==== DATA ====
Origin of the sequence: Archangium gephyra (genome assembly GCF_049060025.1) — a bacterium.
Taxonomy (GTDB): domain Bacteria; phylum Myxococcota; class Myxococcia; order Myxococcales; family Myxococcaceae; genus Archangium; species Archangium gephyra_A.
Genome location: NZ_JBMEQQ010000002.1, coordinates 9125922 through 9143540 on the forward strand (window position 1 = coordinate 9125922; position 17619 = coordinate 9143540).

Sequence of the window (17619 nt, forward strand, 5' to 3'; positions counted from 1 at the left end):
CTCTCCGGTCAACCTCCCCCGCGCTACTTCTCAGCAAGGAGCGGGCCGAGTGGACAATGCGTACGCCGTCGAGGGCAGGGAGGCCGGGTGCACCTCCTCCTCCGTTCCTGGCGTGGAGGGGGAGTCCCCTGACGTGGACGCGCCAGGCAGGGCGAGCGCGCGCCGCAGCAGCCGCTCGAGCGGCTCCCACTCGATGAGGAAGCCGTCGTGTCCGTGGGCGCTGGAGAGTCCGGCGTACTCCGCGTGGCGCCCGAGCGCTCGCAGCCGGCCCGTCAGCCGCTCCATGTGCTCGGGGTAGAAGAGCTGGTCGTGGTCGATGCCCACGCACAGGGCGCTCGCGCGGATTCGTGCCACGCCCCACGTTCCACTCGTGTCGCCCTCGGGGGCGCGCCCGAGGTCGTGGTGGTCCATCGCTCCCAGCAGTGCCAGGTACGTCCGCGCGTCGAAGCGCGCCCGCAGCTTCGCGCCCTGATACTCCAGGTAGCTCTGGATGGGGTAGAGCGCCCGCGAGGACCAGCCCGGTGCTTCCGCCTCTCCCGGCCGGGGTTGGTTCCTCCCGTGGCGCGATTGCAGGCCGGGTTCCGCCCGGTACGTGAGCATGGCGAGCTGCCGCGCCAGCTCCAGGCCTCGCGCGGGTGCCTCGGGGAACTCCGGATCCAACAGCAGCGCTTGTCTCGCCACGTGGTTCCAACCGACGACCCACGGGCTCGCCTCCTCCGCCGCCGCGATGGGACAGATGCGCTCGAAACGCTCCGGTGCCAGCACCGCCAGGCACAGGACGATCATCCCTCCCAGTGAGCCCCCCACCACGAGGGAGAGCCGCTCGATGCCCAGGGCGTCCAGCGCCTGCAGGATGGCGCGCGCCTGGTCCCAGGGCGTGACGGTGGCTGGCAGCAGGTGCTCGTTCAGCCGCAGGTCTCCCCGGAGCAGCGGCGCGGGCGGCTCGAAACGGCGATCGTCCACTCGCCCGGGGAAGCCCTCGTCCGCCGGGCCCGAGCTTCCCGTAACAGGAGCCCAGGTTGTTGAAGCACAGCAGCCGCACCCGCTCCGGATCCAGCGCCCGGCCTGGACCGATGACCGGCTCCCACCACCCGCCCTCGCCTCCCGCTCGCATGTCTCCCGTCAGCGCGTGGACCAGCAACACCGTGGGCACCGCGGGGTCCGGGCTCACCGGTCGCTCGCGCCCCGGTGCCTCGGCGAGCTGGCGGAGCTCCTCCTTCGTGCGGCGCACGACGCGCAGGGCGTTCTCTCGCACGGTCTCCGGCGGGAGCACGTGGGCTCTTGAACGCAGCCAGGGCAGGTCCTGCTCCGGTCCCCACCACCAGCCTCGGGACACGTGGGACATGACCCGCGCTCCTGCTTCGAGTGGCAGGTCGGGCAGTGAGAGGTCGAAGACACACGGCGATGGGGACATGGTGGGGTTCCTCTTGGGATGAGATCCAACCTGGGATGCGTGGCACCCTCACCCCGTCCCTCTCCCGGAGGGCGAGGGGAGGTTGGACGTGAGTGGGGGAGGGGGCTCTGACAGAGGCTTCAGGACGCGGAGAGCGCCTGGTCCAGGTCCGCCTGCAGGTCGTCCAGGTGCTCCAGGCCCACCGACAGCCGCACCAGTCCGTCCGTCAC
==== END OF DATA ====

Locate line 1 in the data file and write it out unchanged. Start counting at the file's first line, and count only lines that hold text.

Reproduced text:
Origin of the sequence: Archangium gephyra (genome assembly GCF_049060025.1) — a bacterium.